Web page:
Using Cameras Upside-Down

Why would anyone want to use a camera upside down? Well, there are at least four reasons.


This one is obvious. If your tripod won't let you get close to the ground in any other way, it will often let you reverse the centre column and hang the camera upside down from that. This is especially useful with monorail cameras, where the lens is necessarily some way above (or in this case, below) the rail: see (3) below.


There are times, especially when you are working on a still life, that it is a real nuisance to have to reach around the tripod. If you can hang the camera from a tripod or stand (right), it's all much easier. Often, too, it allows a lot more freedom with lighting, especially of you use a longer-than-standard lens to allow more stand-off between the subject and the camera. The Calumet Cadet on the right has more than enough movements to be used in any orientation you like, but here it is being used with a wide-angle lens and could not be brought close enough to the subect otherwise: a combination of this heading, and (1) above.




Calumet Cadet on Benbo tripod

cadet upside down


The third reason to use a camera upside down is a good deal less obvious, and applies only to a few cameras, mostly field or press types, where the front standard can only be made to tilt backwards. With the camera upside down, the direction of tilt is reversed: see also the module on camera movements.

mpp upside down

On the left, an MPP Mk. VII is shown being used upside down. The MPP has similar limited back movements to a Linhof, but of course, back movements change the shape of the subject, and front movements don't (or don't, anything like as much).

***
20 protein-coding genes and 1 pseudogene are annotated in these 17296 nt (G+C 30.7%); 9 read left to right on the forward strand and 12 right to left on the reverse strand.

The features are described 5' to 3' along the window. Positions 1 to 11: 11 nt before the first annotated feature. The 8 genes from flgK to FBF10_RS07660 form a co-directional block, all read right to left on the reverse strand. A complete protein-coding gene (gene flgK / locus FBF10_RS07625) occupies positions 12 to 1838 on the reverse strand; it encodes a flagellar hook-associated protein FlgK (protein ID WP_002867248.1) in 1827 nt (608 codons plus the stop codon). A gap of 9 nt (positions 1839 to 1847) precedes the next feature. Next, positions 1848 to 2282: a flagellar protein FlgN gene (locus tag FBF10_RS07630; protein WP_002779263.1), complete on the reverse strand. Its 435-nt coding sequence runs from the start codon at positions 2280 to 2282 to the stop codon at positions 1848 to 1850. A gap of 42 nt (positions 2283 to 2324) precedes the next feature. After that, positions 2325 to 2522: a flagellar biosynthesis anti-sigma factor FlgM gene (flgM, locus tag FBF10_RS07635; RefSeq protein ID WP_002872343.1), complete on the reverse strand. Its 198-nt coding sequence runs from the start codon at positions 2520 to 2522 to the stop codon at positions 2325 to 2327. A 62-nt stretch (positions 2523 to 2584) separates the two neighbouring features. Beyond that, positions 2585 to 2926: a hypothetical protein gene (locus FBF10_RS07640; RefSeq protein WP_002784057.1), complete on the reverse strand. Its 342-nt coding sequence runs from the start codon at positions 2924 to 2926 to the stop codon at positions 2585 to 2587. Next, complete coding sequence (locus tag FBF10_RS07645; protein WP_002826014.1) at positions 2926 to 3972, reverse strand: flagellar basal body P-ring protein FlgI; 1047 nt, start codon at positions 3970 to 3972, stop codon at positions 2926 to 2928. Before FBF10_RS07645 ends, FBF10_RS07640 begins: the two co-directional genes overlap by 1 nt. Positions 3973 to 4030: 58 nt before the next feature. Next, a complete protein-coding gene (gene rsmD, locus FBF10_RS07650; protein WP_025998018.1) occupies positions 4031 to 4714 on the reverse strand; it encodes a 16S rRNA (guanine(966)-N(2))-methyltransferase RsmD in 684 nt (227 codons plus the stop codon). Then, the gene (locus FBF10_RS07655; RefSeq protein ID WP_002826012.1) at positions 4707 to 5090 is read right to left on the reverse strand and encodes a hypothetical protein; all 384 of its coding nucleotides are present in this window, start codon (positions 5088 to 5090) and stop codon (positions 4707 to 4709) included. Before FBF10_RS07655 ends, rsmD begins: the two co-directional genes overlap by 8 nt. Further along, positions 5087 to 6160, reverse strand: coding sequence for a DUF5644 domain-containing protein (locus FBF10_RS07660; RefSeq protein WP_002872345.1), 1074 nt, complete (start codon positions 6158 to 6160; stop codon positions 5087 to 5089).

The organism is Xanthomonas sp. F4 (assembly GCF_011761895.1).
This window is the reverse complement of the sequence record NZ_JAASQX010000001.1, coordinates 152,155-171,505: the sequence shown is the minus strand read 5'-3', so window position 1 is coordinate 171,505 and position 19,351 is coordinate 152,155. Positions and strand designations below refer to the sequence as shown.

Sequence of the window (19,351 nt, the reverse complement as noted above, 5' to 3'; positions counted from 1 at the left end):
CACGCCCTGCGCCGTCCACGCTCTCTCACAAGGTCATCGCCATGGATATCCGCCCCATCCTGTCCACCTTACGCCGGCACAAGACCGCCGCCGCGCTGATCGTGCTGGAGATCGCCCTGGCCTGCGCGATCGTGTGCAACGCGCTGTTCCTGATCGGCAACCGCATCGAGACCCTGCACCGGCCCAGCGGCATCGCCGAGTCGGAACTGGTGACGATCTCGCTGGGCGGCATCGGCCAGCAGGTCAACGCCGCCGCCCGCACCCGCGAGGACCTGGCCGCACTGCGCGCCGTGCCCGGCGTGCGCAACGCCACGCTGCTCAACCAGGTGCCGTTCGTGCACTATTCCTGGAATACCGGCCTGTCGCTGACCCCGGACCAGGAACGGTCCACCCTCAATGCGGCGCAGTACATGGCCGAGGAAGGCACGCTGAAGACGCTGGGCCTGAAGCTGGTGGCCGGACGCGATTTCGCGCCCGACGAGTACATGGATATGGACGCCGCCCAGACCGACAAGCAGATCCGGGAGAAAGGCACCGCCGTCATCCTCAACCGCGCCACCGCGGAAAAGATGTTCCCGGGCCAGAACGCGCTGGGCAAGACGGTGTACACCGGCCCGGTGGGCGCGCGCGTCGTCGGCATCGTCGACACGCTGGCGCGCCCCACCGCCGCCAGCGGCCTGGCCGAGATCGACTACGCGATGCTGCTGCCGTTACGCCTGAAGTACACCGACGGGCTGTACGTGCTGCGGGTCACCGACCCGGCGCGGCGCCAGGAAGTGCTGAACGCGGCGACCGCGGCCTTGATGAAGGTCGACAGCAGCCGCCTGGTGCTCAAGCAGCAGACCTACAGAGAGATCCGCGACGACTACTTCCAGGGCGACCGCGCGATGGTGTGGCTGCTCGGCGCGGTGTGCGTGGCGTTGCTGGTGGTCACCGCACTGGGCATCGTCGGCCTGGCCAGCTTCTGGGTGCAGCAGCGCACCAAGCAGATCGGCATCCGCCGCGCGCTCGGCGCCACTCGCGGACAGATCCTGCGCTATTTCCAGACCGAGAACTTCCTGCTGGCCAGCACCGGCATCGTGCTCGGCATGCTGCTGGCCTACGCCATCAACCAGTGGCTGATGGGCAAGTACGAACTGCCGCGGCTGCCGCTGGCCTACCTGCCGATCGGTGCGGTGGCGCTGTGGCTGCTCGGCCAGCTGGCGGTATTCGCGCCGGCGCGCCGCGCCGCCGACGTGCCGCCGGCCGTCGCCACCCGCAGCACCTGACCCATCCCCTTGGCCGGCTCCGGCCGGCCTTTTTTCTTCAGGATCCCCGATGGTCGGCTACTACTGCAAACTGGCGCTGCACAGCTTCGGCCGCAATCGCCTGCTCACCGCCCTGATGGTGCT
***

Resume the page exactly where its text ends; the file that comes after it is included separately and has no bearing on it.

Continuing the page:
Unfortunately, MPPs prior to the Mk. VIII have only a backwards tilt on the front standard. The solution? Mount the camera upside-down, so that backward tilt becomes forwards tilt. You need a studio stand, or a big tripod with a cross-arm: this is the biggest Benbo. Actually, there is another way with an MPP. As well as the tripod socket on the base, there's another on the side of the camera, under the hand-strap. Mount the camera on the side socket, and swing becomes tilt -- and MPPs swing both ways, if you will pardon the expression.



MPP Mk VII on Benbo tripod


Although you can get away with a big, heavy tripod in the above cases, if you want to hang a really heavy camera upside down you need a heavy pillar-type studio stand: the sort that looks like a gallows with a movable cross-arm, as pictured on the right.

But if, instead of perching your camera on top of the cross arm, you hang it underneath, you have not only the advantages outlined above, but also the advantage that if you slacken the tripod head too much, the camera simply swings like a pendulum instead of crashing over, quite possibly crushing your fingers and possibly even causing the whole setup to fall over.

Furthermore, you can use a rather lighter tripod head for a suspended camera than for one that is perched on top of the arm. Yes, you can usually mount a heavy camera straight onto the cross-arm, but we find that a heavy-duty ball and socket head (the biggest that Paterson makes) is quicker, easier and more versatile.

Foba studio stand

We always shoot 10x8 inch portraits with our De Vere monorail hanging from our IFF studio stand. An example is the illustration below, shot with the De Vere and a hundred-year-old 21 inch (533mm) f/7.7 Ross lens. The film was Ilford FP4 Plus, scanned with an old Agfa scanner: you don't need much in the way of resolution when you are scanning 8x10 inch.


foba stand

Holly Lewis

As noted above, this is a genuine 8x10 inch portrait, shot with an 8x10 inch camera. If you look at classic Hollywood portraits, you will see that the subects are often in very relaxed poses. This trick is all but essential if you have to focus an 8x10 inch camera on the ground glass; close the shutter; insert the film holder; pull the dark slide; and then take the picture, without the subject moving.




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© 2010 Roger W. Hicks